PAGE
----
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Fads and Fallacies in the Name of Science (Popular Science) [Kindle Edition]

Martin Gardner
4.4 out of 5 stars  See all reviews (7 customer reviews)

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Book Description

This fair and witty appraisal examines some of the crazes and quackeries that have masqueraded as science. Discussions include hollow earth theories; Charles Fort and the Fortean Society; Wilhelm Reich and orgone sex energy; dianetics; flying saucers; food and medical fads; much more. "A very able and even-tempered presentation." — The New Yorker.


Product Description

About the Author

Martin Gardner was a renowned author who published over 70 books on subjects from science and math to poetry and religion. He also had a lifelong passion for magic tricks and puzzles. Well known for his mathematical games column in Scientific American and his "Trick of the Month" in Physics Teacher magazine, Gardner attracted a loyal following with his intelligence, wit, and imagination. Martin Gardner: A Remembrance The worldwide mathematical community was saddened by the death of Martin Gardner on May 22, 2010. Martin was 95 years old when he died, and had written 70 or 80 books during his long lifetime as an author. Martin's first Dover books were published in 1956 and 1957: Mathematics, Magic and Mystery, one of the first popular books on the intellectual excitement of mathematics to reach a wide audience, and Fads and Fallacies in the Name of Science, certainly one of the first popular books to cast a devastatingly skeptical eye on the claims of pseudoscience and the many guises in which the modern world has given rise to it. Both of these pioneering books are still in print with Dover today along with more than a dozen other titles of Martin's books. They run the gamut from his elementary Codes, Ciphers and Secret Writing, which has been enjoyed by generations of younger readers since the 1980s, to the more demanding The New Ambidextrous Universe: Symmetry and Asymmetry from Mirror Reflections to Superstrings, which Dover published in its final revised form in 2005. To those of us who have been associated with Dover for a long time, however, Martin was more than an author, albeit a remarkably popular and successful one. As a member of the small group of long-time advisors and consultants, which included NYU's Morris Kline in mathematics, Harvard's I. Bernard Cohen in the history of science, and MIT's J. P. Den Hartog in engineering, Martin's advice and editorial suggestions in the formative 1950s helped to define the Dover publishing program and give it the point of view which — despite many changes, new directions, and the consequences of evolution — continues to be operative today. In the Author's Own Words: "Politicians, real-estate agents, used-car salesmen, and advertising copy-writers are expected to stretch facts in self-serving directions, but scientists who falsify their results are regarded by their peers as committing an inexcusable crime. Yet the sad fact is that the history of science swarms with cases of outright fakery and instances of scientists who unconsciously distorted their work by seeing it through lenses of passionately held beliefs." "A surprising proportion of mathematicians are accomplished musicians. Is it because music and mathematics share patterns that are beautiful?" — Martin Gardner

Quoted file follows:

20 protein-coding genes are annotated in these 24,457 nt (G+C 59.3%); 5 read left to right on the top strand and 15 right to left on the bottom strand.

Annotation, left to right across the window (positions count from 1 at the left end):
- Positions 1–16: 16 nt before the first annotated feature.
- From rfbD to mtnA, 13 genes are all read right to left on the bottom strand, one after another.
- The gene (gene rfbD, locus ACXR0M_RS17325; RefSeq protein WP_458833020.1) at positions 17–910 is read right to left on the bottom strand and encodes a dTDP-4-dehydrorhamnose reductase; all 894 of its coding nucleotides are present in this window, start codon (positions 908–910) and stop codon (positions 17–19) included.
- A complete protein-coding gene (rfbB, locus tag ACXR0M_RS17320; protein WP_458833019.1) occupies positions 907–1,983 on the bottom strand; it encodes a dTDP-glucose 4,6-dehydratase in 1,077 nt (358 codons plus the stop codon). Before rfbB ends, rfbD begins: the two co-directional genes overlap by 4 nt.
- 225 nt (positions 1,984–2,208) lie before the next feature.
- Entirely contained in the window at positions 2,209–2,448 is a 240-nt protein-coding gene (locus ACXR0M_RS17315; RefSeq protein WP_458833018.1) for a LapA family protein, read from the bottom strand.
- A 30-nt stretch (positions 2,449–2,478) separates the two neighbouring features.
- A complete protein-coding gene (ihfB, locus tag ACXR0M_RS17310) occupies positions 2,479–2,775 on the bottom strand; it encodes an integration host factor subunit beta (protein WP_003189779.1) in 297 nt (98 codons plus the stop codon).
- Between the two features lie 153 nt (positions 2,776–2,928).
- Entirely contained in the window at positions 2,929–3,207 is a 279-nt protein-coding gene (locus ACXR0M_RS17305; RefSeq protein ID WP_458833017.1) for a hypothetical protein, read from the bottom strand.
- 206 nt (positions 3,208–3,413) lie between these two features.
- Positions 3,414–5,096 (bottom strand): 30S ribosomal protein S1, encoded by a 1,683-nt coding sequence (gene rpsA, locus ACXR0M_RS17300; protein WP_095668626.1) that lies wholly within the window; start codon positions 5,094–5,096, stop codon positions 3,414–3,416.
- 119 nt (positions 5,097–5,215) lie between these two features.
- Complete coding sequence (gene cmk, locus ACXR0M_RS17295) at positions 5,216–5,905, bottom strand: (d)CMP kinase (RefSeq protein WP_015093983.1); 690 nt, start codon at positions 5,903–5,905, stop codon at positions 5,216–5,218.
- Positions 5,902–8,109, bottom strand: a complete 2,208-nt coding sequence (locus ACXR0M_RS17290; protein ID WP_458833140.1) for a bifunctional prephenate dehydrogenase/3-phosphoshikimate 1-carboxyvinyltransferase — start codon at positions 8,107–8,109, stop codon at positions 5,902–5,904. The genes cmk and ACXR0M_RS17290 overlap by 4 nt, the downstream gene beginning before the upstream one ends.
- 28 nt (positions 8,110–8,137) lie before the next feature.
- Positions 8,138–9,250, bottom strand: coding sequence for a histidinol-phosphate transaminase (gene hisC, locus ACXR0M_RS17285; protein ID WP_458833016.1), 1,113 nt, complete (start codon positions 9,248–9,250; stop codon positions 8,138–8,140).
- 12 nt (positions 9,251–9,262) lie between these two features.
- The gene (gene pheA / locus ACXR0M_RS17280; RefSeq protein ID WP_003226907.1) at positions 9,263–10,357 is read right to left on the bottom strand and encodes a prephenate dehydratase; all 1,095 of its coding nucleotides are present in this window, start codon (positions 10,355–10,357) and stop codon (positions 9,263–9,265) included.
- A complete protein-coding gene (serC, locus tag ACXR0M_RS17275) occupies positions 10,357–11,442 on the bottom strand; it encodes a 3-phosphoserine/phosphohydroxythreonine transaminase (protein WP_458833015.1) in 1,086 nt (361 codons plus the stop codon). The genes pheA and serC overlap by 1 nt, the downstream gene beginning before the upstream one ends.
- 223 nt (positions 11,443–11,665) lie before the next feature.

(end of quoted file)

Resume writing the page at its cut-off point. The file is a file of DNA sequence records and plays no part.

Product details

  • Format: Kindle Edition
  • File Size: 1421 KB
  • Print Length: 384 pages
  • Publisher: Dover Publications; 2 edition (4 May 2012)
  • Sold by: Amazon Media EU S.à r.l.
  • Language: English
  • ASIN: B00A73ITVW
  • Text-to-Speech: Enabled
  • X-Ray:
  • Word Wise: Enabled
  • Average Customer Review: 4.4 out of 5 stars  See all reviews (7 customer reviews)
  • Amazon Bestsellers Rank: #475,089 Paid in Kindle Store (See Top 100 Paid in Kindle Store)
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Customer Reviews

4.4 out of 5 stars
4.4 out of 5 stars
Most Helpful Customer Reviews
38 of 38 people found the following review helpful
By A Customer
Format:Paperback
Mr. Garder's book is one which makes us laugh at our gullibility. Since this book was up-dated on 1956, much of the information is about old crackpot theories, like Flat-earth cults, or medical cults. It is, however, a true account of contemporary quackery and fringe science, since many of the theories and motivations of the truly eccentric, and sometimes downright fraudulent types, can still be found among many of today's highly popular personalities who, using mass media and their own appeal, continue this trend to advertize oddball ideas and pseudoscience as truths, without allowing any type of validation or independent scrutiny.
We tend to believe we are somewhat safe from eccentrics trying to force their weird theories upon us or our children. We are not. Take the case of Dianetics, which is discussed in Mr. Gardner's book at the time it was just appearing and being promoted by Science Fiction writer L. Ron Hubbard. It did to the stablished psychiatric community what Afrocentrism is doing to qualified and professional history research.